"Although the majority of mosquitoes don’t spread diseases, the three mostly deadly types the Aedes, Anopheles and Culex are found almost all over the world and are responsible for around 17 percent of infectious disease transmissions globally."
Once confined to areas near the equator, the distribution of the Aedes aegypti is spreading thanks to a combination of urbanization, human movement, and climate change. The eradication of this bug should not cause too much ecological damage to Australia because it is not a native species.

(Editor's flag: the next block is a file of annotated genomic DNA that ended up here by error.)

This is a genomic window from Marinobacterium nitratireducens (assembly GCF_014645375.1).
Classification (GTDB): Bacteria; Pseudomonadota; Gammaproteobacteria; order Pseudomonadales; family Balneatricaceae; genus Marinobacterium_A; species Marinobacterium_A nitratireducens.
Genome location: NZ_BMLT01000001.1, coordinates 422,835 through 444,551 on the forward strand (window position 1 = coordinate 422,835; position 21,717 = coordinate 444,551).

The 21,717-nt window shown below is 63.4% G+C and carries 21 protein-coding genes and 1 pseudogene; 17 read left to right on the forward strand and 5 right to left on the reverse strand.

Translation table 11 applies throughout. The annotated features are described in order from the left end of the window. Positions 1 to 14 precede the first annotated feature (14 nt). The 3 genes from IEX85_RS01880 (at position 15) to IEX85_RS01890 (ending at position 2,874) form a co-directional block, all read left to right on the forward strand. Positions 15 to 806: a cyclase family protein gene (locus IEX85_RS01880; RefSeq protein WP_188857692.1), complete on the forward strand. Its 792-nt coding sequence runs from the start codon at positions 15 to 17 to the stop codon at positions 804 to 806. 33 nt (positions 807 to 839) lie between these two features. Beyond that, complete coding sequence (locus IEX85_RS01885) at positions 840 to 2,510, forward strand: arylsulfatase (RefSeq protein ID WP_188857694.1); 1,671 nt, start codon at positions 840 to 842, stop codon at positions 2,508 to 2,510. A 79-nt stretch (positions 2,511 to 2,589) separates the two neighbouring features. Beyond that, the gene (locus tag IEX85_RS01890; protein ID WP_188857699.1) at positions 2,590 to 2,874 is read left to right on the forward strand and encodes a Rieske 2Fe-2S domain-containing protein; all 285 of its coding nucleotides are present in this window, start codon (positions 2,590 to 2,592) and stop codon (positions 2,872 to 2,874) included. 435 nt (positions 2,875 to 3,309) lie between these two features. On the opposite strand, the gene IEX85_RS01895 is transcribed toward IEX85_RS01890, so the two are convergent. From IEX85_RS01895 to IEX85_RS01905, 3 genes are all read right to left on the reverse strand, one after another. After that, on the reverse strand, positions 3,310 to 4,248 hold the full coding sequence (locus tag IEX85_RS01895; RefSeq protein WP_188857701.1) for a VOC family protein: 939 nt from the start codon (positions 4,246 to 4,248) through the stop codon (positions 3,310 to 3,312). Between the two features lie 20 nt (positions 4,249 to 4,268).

This isn't the first time scientists have harnessed the power of male infertility to take on unwanted pests. It's a method called the Sterile Insect Technique and it has been around since the fifties. While laboratory-based studies have applied this practice to disease-carrying mosquitoes, implementation is tricky because of the large numbers of infertile males needed, difficulties in separating the sex of the mosquitoes, and the practicality of releasing them in numbers high enough to suppress a population. Fortunately, new technology is making this easier.
Trials have been restricted to north Queensland for the time being, though Verily has announced it may organize additional tests. Meanwhile, similar trials are currently taking place in Brazil and the Cayman Islands.
To learn more about the process, watch the video here: